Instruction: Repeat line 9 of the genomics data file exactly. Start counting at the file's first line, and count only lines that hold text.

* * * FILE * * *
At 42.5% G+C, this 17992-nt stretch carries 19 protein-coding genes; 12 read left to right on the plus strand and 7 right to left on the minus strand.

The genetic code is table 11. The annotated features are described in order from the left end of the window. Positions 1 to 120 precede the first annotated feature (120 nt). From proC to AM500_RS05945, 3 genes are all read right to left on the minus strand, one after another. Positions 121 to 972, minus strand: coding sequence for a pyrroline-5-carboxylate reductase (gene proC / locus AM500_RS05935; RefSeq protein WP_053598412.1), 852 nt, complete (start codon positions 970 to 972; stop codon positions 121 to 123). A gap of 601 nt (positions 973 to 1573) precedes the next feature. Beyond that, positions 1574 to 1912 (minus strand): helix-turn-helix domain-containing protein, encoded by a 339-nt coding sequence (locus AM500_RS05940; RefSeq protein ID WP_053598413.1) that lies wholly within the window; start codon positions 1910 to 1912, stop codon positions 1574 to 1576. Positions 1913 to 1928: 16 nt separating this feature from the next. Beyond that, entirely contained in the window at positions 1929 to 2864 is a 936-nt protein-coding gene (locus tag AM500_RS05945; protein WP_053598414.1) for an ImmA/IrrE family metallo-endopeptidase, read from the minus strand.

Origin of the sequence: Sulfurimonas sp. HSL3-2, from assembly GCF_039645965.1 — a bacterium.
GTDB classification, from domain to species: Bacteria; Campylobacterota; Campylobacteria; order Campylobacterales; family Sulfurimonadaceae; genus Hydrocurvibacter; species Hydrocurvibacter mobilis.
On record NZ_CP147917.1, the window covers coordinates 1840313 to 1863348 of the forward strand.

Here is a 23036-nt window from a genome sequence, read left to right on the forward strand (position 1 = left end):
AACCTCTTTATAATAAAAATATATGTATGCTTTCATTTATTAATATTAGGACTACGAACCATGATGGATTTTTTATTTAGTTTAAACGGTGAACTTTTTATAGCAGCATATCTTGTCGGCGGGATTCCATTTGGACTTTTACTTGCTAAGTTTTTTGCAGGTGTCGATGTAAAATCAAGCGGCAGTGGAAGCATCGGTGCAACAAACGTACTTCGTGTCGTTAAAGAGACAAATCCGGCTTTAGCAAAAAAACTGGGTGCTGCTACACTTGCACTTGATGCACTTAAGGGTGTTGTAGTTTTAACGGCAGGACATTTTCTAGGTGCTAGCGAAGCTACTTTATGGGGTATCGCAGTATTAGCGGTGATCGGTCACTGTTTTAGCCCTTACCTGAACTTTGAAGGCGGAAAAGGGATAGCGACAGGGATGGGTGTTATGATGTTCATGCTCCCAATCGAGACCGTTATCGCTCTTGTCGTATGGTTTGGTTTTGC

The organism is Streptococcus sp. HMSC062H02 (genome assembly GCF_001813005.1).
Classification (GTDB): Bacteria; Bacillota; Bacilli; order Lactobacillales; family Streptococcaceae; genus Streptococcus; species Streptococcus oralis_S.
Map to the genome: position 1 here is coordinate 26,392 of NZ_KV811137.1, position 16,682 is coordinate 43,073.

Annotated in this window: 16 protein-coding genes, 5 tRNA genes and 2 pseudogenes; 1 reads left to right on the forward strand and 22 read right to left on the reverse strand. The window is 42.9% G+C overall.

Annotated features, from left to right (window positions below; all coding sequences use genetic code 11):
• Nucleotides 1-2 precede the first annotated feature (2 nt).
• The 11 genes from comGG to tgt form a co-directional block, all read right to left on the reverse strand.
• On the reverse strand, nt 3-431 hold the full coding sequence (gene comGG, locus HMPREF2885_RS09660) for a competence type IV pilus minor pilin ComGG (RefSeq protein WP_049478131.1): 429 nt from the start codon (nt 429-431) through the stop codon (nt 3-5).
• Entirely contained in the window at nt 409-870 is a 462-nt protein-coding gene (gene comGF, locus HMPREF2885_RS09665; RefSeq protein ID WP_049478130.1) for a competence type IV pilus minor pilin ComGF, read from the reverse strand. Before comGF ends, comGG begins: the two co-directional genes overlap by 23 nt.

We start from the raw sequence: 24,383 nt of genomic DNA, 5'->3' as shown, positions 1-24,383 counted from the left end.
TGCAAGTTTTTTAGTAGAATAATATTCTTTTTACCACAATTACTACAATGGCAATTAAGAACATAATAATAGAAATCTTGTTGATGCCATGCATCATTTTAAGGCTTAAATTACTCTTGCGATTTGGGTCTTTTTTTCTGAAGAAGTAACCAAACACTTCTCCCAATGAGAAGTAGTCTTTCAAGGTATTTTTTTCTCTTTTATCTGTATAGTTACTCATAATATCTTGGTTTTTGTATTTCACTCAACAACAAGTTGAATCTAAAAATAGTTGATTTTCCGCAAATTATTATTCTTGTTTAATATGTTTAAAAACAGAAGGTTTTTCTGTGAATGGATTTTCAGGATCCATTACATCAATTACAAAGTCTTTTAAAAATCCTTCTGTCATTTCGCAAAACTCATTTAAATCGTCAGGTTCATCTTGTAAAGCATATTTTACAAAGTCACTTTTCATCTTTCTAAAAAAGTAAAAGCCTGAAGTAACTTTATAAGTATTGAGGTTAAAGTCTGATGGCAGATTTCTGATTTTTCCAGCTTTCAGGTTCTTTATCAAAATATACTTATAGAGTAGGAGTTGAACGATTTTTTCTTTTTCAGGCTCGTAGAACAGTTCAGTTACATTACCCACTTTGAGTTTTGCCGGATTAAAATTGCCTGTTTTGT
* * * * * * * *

Classification (GTDB): Bacteria; Bacillota; Bacilli; order Lactobacillales; family Streptococcaceae; genus Streptococcus; species Streptococcus oralis_S.